Monday, November 23, 2009

Schematron: Nesting XPath Values Within an XPath Predicate

In previous examples, we have seen the usage of a temporary variable or <let> tag to store a value which is later used in an XPath predicate (the square brackets surrounding the index of an element array).  It is important to note that this is not required.  A simple XPath statement can be used in the predicate for any other XPath statement.  For example see the following:

<pattern id="wEmptyMetadataComment">
  <title>Ensure person metadata comment is not blank.</title>
  <rule context="/ns:SomeDocument/nc:Person">
    <assert test="string-length(/ns:SomeDocument/nc:Metadata[@s:id=current()/@s:metadata]/nc:CommentText) &gt; 0">
      Comments regarding a person should not be blank.

In the above example, simply the attribute @s:id=/ns:SomeDocument/nc:Person/@s:metadata is used to identify which specific Metadata element should be examined.  With the context defined as /ns:SomeDocument/nc:Person, the rule will loop through each nc:Person element and use the appropriate @s:metadata value in each subsequent pass.

[Updated: Corrected Syntax on 04-01-2010]

Friday, November 13, 2009

Schematron: Validating NIEM Documents Against Non-Conformant Code Lists

Schematron rules and assertions are based upon XPath statements, which allow for a number of powerful XML querying capabilities. Two XPath capabilities leveraged and outlined in this section are doc() and XPath predicates which allow us to validate data captured in an NIEM XML instance against external code list of any kind.

Lets assume a scenario where we would like to validate an exchange document’s category against a predefined list of enumerated values.  This list is maintained by an outside party in a format other than NIEM and changes on a fairly regular basis. 

Traditionally, a NIEM practitioner would take this list and define an enumeration within an extension schema to enforce this code list.  Each time the third party makes a change to that code list, an updated NIEM extension schema would be created and redistributed.  This maintenance-intensive process could become overwhelming therefore the team chose instead to simply adopt the third-party list and keep it in the following non-conformant format relying instead on Schematron to perform the validation:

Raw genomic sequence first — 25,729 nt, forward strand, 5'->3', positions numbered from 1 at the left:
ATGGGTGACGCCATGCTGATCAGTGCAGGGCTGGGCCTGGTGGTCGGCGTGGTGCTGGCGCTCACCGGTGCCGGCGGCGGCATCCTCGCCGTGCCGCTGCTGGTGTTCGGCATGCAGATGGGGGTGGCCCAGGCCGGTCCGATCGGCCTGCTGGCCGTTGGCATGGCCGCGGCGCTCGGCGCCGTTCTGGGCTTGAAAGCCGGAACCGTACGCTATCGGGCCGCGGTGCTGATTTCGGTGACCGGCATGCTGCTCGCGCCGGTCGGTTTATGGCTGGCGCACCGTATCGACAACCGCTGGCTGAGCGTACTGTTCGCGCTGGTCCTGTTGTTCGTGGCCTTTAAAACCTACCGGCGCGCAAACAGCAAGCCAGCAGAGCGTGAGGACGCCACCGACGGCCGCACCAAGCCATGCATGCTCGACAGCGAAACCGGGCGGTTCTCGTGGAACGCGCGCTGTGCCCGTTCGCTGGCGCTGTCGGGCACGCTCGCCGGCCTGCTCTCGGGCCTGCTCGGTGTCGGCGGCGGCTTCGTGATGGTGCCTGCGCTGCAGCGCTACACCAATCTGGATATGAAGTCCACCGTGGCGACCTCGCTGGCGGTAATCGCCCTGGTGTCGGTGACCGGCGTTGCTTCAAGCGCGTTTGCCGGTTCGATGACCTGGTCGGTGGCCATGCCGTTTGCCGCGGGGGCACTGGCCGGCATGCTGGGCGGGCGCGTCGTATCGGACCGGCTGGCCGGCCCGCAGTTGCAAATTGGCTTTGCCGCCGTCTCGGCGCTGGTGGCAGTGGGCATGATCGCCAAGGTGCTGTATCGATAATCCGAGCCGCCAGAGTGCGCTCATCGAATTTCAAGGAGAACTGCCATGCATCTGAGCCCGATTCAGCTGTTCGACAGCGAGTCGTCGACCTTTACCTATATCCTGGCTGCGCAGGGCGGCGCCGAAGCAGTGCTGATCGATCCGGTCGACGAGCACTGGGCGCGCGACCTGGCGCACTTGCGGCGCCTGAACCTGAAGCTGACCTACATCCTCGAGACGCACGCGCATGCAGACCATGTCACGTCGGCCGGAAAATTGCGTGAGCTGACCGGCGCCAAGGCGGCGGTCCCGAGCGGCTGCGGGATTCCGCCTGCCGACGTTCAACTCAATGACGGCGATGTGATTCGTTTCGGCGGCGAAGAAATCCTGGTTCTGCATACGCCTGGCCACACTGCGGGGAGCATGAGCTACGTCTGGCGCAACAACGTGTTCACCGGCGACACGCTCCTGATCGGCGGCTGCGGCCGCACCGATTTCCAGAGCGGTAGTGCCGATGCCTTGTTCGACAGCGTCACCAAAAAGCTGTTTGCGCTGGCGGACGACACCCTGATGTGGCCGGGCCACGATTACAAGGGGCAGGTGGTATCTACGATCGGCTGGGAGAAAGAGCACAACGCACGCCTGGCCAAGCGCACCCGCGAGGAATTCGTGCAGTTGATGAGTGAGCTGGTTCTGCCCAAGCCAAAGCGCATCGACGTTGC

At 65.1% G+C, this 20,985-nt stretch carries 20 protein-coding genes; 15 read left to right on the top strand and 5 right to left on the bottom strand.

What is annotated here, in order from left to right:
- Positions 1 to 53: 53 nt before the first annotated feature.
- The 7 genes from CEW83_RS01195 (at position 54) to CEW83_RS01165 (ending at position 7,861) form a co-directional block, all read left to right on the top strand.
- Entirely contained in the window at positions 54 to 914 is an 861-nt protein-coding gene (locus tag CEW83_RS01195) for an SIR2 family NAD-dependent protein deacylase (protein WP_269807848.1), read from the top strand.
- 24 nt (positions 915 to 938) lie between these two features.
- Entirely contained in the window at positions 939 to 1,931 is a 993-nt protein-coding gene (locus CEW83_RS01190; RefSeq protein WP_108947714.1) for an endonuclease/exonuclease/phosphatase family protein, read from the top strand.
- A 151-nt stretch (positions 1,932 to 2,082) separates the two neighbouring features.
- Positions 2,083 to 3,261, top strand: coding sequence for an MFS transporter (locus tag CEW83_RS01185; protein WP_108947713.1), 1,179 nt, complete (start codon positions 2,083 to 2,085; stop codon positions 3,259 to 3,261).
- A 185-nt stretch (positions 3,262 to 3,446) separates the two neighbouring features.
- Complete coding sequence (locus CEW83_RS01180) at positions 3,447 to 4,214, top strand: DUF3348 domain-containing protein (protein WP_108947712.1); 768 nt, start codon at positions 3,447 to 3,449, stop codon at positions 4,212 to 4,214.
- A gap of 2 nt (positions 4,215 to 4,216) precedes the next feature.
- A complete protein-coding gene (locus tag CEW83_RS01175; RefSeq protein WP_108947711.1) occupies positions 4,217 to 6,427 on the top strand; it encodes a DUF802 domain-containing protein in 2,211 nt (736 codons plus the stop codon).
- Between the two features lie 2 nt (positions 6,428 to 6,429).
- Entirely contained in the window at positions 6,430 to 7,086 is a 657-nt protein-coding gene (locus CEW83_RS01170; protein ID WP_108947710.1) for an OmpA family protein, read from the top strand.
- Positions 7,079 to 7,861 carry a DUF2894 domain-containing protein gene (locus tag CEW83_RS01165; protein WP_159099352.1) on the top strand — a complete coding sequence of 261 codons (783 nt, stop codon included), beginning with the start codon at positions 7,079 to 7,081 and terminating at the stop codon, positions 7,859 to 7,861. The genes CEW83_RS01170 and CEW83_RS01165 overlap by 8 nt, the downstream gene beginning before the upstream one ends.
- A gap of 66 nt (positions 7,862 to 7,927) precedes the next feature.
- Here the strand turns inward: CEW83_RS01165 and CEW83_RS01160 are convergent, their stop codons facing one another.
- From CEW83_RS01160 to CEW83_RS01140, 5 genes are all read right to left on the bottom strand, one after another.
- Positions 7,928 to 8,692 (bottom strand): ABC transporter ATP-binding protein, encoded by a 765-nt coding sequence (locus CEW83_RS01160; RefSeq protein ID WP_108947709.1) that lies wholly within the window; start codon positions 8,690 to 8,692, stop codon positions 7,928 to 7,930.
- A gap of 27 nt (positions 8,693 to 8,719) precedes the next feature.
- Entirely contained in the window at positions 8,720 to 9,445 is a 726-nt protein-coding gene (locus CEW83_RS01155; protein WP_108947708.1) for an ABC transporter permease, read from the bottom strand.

<?xml version="1.0" encoding="UTF-8"?>
<!-- List of Valid code Values -->

As shown in the above, the valid categories include the values “a” and “b”.  An example of a NIEM-conformant XML payload would look something like the following:

    schemaLocation"  ./SomeDocument.xsd">
  <!-- Remaining Document Elements Omitted -->

In this example, the developers would like to perform the validation ignoring case, therefore the Schematron rule to validate the nc:DocumentCategoryText against the third-party-provided list would look something like the following:

<pattern id="eDocumentCategory">
  <title>Verify the document category matches the external list of valid categories.</title>
  <rule context="/ns:SomeDocument">
    <let name="sText" value="lower-case(nc:DocumentCategoryText)"/>
    <assert test="count(doc('./CategoryList.xml')/CategoryList/Category[. = $sText]) &gt; 0">
      Invalid document category.

Lets look at some of the key statements in the above Schematron example breaking it into individual parts. 

  • lower-case(nc:DocumentCategoryText) – This statement encapsulated in a <let> tag converts the text in the NIEM payload to lower case thereby ignoring deviations from the code list due to case.  It is then stored in a temporary variable named $sText.
  • doc('.CategoryList.xml')/… – This effectively points the parser at the third-party provided file (in this example assumed to be in the same directory as the .sch file) so that elements from that file can be referenced using the XPath in addition to elements in the source payload document. 
  • …/Category[. = $sText] – The usage of the square brackets ([ and ])  in  an XPath statement is considered a predicate.  Any number of predicate statements can be made to help filter values contained within an XPath, but in this case, the expression tells the parser to select all of the Category elements with the value contained in the variable $sText.
  • count(…) &gt; 0 – The XQuery count function returns the number of elements contained in the XPath.  If no match to the category existed, the count would return a value of zero, therefore we want to ensure the value is greater than zero meaning a match existed in the external code list.

Friday, November 6, 2009